There are 25,000-plus phytochemicals in the plant kingdom identified to date, and they’ve only recently been deemed critical for health. Surprisingly they are also found in animals, such as grass-fed cows, who consume a wide array of nutrient-dense plant foods. While deficiency of these phytochemicals may not result in an acute disease like scurvy or rickets or in protein malnutrition, it can lead to long-latency deficiency diseases such as heart disease, diabetes, hypertension, obesity, dementia, depression, and more.
The only way to take advantage of these disease-fighting compounds is to focus on our food quality. Deeply colorful plant foods, organic and grass-fed meats, and wild fatty fish are abundant in compounds that protect our cells and fight off invaders. If you eat industrial food, even vegetables, your diet will be depleted. Organic vegetables are more nutrient-dense. Factory-farmed cows fed a simplified diet of corn, cow poop, candy, and ground-up animal parts produce meat that leads to inflammation and disease. Wild elk or regeneratively raised cows that forage on dozens of medical plants produce meat that has the opposite effect.
Every time you take a bite of food, consider that you are programming your biology for health or disease. When you eat healthy food, you are, in fact, eating medicine.
THE PEGAN DIET IS BASED ON FUNCTIONAL MEDICINE
The greatest discovery of the last 50 years is that food is medicine with the power to prevent, treat, and even reverse most chronic diseases (and quickly). This discovery is mostly ignored by traditional medicine. Is there an approach to medicine, disease treatment, and health creation that incorporates this new understanding? Yes. It is called functional medicine. It is what I have been practicing for nearly 30 years with remarkable, life-changing results. Functional medicine practitioners understand that what you put at the end of your fork is more powerful than anything you will ever find in a prescription bottle. It works faster, better, and cheaper, and all the side effects are good ones.
The body is a biological ecosystem, a network of dynamically interacting, interconnected systems. In conventional medicine, they might say there’s a problem with your heart, liver, brain, or colon, for example. Diseases within each organ are viewed as separate and disconnected from the rest of the body. In functional medicine, we don’t view the body as a collection of isolated organs; instead, the body is one network of systems. Treating disease means treating these systems or treating the root causes of imbalance. Functional medicine is the science of creating health, not simply treating the symptoms.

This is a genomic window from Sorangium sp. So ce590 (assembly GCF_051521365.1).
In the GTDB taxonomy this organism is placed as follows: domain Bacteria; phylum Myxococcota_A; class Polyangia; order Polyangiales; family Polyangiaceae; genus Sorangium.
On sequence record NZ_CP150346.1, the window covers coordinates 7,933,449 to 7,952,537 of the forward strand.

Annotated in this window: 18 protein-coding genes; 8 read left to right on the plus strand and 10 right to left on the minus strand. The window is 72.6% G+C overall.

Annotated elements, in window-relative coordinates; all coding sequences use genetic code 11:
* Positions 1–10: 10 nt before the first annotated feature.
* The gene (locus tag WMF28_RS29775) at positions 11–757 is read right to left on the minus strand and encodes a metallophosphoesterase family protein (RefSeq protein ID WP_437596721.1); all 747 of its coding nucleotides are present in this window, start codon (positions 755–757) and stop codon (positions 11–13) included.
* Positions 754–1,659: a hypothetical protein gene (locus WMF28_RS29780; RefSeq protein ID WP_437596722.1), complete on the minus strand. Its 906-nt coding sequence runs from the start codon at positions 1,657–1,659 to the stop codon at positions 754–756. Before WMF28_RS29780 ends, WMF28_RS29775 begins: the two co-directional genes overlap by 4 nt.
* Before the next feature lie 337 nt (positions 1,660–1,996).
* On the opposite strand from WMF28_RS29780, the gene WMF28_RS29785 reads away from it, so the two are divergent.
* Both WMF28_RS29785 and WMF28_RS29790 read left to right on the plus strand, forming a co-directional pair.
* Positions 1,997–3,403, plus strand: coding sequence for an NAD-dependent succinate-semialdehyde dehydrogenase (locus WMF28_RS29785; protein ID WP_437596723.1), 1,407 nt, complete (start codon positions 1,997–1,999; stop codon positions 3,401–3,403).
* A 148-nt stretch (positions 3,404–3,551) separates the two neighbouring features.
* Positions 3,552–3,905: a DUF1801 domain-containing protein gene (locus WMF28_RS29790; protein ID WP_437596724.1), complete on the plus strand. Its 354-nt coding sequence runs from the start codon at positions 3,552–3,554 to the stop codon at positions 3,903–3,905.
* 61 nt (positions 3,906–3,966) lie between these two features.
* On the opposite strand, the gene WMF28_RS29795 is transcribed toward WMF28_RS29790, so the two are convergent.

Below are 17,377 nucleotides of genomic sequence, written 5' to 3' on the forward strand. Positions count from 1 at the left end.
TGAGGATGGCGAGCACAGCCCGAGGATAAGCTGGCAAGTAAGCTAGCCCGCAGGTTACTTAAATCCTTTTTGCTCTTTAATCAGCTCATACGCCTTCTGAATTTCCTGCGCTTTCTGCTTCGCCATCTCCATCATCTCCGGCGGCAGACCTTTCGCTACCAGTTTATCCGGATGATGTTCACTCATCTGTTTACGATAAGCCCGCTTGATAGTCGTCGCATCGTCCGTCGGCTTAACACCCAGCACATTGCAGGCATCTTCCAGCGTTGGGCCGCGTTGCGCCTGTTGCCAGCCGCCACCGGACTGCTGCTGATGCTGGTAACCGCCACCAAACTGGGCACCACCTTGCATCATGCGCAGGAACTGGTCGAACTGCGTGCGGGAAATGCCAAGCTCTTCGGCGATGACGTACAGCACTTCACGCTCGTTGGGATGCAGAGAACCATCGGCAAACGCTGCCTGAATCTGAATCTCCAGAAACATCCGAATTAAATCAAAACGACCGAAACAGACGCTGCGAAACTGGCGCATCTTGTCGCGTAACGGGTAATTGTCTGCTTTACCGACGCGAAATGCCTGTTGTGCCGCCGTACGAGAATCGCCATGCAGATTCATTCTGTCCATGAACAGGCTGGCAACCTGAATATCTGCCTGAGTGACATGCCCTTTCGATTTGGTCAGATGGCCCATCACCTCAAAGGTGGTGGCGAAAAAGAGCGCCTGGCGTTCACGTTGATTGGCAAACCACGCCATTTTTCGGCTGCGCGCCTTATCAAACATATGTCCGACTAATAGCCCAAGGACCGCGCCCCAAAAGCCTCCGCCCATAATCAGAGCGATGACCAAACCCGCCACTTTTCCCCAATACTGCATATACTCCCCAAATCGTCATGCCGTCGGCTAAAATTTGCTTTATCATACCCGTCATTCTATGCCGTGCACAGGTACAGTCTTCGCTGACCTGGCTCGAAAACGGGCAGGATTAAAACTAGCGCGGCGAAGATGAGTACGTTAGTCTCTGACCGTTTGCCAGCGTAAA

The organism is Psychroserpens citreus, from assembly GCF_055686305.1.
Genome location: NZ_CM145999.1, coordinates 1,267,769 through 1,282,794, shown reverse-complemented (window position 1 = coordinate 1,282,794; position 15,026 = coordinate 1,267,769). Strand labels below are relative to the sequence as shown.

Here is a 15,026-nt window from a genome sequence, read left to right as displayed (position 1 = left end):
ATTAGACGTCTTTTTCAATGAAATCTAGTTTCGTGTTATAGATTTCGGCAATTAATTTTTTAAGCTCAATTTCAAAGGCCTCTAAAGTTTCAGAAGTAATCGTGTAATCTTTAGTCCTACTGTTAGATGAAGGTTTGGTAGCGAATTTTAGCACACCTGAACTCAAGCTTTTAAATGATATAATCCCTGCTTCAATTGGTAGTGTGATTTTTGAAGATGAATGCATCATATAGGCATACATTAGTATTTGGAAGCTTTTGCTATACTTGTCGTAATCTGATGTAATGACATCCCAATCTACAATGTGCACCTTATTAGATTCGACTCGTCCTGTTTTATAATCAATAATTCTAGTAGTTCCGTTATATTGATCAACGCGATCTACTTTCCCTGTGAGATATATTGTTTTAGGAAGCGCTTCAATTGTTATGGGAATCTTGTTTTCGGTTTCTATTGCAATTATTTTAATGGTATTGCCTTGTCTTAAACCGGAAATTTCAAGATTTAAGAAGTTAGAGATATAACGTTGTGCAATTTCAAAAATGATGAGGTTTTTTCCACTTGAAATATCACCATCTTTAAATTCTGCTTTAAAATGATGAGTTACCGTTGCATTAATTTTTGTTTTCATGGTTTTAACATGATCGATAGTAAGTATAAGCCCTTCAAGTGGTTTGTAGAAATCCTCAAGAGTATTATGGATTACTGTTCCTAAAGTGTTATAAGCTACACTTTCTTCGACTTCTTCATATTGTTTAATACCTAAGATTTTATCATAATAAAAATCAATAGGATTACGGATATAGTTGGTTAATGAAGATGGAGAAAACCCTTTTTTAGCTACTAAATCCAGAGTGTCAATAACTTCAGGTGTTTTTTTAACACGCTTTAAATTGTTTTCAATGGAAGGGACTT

How do you treat the root cause and create health? It’s simple. Take out the bad stuff. Add the good stuff. The body’s natural intelligence and healing mechanisms do the rest. We start by removing the cause (or causes) and then replacing what the body needs to thrive. Almost all diseases (other than dominant inherited genetic conditions like Down syndrome)
have the same few causes: toxins (both internal and external, such as pesticides, herbicides, plastics, heavy metals, and more), allergens (environmental and food), microbes (imbalances in bacteria—especially in the microbiome—as well as viruses, parasites, worms, and ticks), and poor diet and stress (physical or psychological). These triggers of disease interact with your genes and all your basic biological networks—your gut, immune system, hormones, brain chemistry, detoxification system, energy production, circulation, and even your body’s structure (cells, membranes, muscles, bones).
In addition to the triggers of the disease, there are necessary ingredients for health—real food, nutrients, hormones, light, water, air, rest, sleep, movement, love, connection, meaning, and purpose. These are the raw materials, each needed in proper balance, different for each individual, to create a healthy human. Creating health is simply a matter of identifying and removing the triggers and replacing the necessary ingredients.
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The Pegan Diet 21 Practical Principles PDF
|Posted on||February 23, 2021|
|Page Count||272 pages|
|Author||Mark Hyman, MD|
The Pegan Diet 21 Practical Principles PDF Free Download - HUB PDF
Fortunately, there is. With The Pegan Diet's food-is-medicine approach, Mark Hyman explains how to:
Author: Mark Hyman MD